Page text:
HWRSD Superintendent’s Thoughts on School Safety, February 16, 2018

This post was reblogged from: https://hwschoolssuper.wordpress.com/2018/02/16/thoughts-on-school-safety-february-16-2018/

As I’m sure you are, I am saddened and frustrated by the tragic events in Parkland, Florida on February 14th.  This was the 8th school shooting resulting in at least one death in the seven weeks of 2018.  These events have become all too commonplace in our society.  Hopefully, our leaders in Washington will finally say “enough is enough” and enact legislation that enhances our safety through better control over gun ownership and expanded services to identify and help for those who are mentally ill.

The safety and security of the 1700 students and 300 staff members of the HWRSD is always our top priority. I’ve received several emails with questions around our school safety plans. While I cannot go into the specifics of our current plans so that someone with ill intent uses them against us, I can say that we have sufficient school safety protocols in place. We regularly review these plans with our local police and fire departments, train our staff in these protocols, and hold drills with both staff and students. After the drills are complete, we debrief and use what we’ve learned to improve upon our plans.

We’re constantly looking at how we can be more effective at school security. This week, the School Committee passed the authorization to borrow nearly $2.6 million for “Safety, Accessibility, and Critical Infrastructure” Capital Projects. If Hamilton and Wenham Town Meetings approve this authorization, the District will be able to improve our school security through adding exterior security cameras, and improved keyless entry systems. Last spring, the School Committee hosted a presentation from the Hamilton and Wenham Police Departments on the A.L.I.C.E. protocol, which is one of many approaches to responding to crisis events in schools. The A.L.I.C.E. protocol offers more extensive and structured training materials and a common language with local law enforcement around crisis response. We’re currently in the process of evaluating this protocol to see how it would fit with what we’re already doing in terms of crisis response.

I understand that children will have questions regarding the issue of school safety and you may not feel you have sufficient responses to your child’s questions.  Here is a list of suggestions for speaking with children about school violence from the National Association of School Psychologists (NASP) (2006):

Talking to Children About Violence: Tips for Parents and Teachers

High profile acts of violence, particularly in schools, can confuse and frighten children who may feel in danger or worry that their friends or loved-ones are at risk. They will look to adults for information and guidance on how to react. Parents and school personnel can help children feel safe by establishing a sense of normalcy and security and talking with them about their fears.

  1. Reassure children that they are safe. Emphasize that schools are very safe. Validate their feelings. Explain that all feelings are okay when a tragedy occurs. Let children talk about their feelings, help put them into perspective, and assist them in expressing these feelings appropriately.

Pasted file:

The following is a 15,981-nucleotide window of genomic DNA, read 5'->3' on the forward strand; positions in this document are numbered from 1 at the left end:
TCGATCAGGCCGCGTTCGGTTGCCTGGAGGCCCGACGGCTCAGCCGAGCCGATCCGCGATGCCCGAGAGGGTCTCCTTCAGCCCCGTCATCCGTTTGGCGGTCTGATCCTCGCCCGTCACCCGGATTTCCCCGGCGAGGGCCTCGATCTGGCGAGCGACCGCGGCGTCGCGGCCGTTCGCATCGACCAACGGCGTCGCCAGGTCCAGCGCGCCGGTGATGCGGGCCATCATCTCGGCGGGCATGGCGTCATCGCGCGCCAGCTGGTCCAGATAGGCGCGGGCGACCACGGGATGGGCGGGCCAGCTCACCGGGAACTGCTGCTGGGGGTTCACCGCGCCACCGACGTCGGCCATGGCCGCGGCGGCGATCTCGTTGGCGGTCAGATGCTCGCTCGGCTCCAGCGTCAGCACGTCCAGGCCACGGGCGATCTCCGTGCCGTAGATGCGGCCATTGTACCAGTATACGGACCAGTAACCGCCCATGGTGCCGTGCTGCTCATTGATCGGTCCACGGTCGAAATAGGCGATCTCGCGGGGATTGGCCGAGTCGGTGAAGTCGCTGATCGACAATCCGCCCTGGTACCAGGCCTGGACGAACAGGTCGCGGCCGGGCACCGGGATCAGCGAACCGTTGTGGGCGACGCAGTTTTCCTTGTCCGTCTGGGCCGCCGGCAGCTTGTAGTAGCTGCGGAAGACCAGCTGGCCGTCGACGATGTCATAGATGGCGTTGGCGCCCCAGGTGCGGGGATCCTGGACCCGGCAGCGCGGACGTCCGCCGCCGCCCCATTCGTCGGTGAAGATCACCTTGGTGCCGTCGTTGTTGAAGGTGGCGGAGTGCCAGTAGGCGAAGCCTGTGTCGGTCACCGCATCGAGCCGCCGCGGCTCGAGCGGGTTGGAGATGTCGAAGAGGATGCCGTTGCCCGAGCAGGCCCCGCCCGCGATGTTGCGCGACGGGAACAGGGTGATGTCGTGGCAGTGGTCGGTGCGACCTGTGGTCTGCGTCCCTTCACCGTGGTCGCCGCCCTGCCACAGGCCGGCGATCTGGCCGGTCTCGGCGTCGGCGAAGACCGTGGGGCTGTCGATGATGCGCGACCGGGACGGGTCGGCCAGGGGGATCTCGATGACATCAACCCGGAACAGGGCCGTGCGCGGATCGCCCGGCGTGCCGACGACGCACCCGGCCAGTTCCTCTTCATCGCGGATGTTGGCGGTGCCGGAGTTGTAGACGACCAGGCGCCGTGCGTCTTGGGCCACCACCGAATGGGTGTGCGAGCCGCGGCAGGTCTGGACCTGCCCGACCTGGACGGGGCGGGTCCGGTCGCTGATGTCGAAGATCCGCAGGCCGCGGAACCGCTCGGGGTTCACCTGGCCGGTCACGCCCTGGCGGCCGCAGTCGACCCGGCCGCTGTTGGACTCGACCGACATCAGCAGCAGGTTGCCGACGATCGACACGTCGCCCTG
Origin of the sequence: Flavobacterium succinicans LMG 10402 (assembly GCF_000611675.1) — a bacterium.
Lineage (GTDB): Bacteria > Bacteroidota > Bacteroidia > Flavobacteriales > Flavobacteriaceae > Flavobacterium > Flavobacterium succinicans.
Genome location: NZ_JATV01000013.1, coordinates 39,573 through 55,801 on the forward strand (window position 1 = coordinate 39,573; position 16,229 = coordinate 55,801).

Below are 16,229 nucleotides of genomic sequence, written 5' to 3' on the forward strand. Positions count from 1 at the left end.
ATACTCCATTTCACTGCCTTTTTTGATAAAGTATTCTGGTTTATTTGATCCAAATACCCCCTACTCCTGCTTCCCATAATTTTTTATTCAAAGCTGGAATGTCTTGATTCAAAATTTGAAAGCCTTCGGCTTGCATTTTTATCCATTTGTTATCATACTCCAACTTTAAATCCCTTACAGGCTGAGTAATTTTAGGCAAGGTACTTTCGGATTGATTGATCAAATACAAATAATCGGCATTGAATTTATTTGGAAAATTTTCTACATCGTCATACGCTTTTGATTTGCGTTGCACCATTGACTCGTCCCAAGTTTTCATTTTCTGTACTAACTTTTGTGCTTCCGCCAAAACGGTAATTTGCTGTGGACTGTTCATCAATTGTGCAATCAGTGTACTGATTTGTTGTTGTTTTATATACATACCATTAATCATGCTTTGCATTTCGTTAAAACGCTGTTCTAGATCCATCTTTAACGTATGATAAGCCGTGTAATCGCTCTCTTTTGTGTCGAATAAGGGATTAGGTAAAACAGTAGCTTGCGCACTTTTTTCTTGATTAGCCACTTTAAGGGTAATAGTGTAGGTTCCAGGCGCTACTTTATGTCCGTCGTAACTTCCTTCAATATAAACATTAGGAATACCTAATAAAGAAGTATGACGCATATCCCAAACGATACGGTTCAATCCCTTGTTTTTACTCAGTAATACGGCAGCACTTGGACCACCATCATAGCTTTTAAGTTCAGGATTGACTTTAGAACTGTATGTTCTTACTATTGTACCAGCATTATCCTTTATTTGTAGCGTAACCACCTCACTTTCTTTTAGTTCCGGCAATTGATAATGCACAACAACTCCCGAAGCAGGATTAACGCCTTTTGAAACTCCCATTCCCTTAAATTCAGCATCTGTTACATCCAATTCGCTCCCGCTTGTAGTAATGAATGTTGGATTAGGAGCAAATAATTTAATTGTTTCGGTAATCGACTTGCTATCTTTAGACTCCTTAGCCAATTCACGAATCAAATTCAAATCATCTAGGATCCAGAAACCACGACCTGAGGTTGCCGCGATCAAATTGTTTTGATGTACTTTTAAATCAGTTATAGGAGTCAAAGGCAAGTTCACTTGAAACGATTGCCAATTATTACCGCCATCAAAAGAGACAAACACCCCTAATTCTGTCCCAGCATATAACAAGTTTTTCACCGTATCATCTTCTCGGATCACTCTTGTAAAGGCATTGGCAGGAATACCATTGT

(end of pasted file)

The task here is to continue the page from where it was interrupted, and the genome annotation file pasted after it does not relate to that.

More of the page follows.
2. Make time to talk. Let their questions be your guide as to how much information to provide. Be patient. Children and youth do not always talk about their feelings readily. Watch for clues that they may want to talk, such as hovering around while you do the dishes or yard work. Some children prefer writing, playing music, or doing an art project as an outlet. Young children may need concrete activities (such as drawing, looking at picture books, or imaginative play) to help them identify and express their feelings.
  3. Keep your explanations developmentally appropriate:
  • Early elementary school children need brief, simple information that should be balanced with reassurances that their school and homes are safe and that adults are there to protect them. Give simple examples of school safety like reminding children about exterior doors being locked, child monitoring efforts on the playground, and emergency drills practiced during the school day.
  • Upper elementary and early middle school children will be more vocal in asking questions about whether they truly are safe and what is being done at their school. They may need assistance separating reality from fantasy. Discuss efforts of school and community leaders to provide safe schools.
  • Upper middle school and high school students will have strong and varying opinions about the causes of violence in schools and society. They will share concrete suggestions about how to make school safer and how to prevent tragedies in society. Emphasize the role that students have in maintaining safe schools by following school safety guidelines (e.g. not providing building access to strangers, reporting strangers on campus, reporting threats to the school safety made by students or community members, etc.), communicating any personal safety concerns to school administrators, and accessing support for emotional needs.
  1.  Review safety procedures. This should include procedures and safeguards at school and at home. Help children identify at least one adult at school and in the community to whom they go if they feel threatened or at risk.
  2.  Observe children’s emotional state. Some children may not express their concerns verbally. Changes in behavior, appetite, and sleep patterns can indicate a child’s level of anxiety or discomfort. In most children, these symptoms will ease with reassurance and time. However, some children may be at risk for more intense reactions. Children who have had a past traumatic experience or personal loss, suffer from depression or other mental illness, or with special needs may be at greater risk for severe reactions than others. Seek the help of mental health professional if you are at all concerned.
  3.  Limit television viewing of these events. Limit television viewing and be aware if the television is on in common areas. Developmentally inappropriate information can cause anxiety or confusion, particularly in young children. Adults also need to be mindful of the content of conversations that they have with each other in front of children, even teenagers, and limit their exposure to vengeful, hateful, and angry comments that might be misunderstood.
  4.  Maintain a normal routine. Keeping to a regular schedule can be reassuring and promote physical health. Ensure that children get plenty of sleep, regular meals, and exercise. Encourage them to keep up with their schoolwork and extracurricular activities but don’t push them if they seem overwhelmed.

Suggested Points to Emphasize When Talking to Children

  • Schools are safe places. School staff work with parents and public safety providers (local police and fire departments, emergency responders, hospitals, etc.) to keep you safe.
  • The school building is safe because … (cite specific school procedures).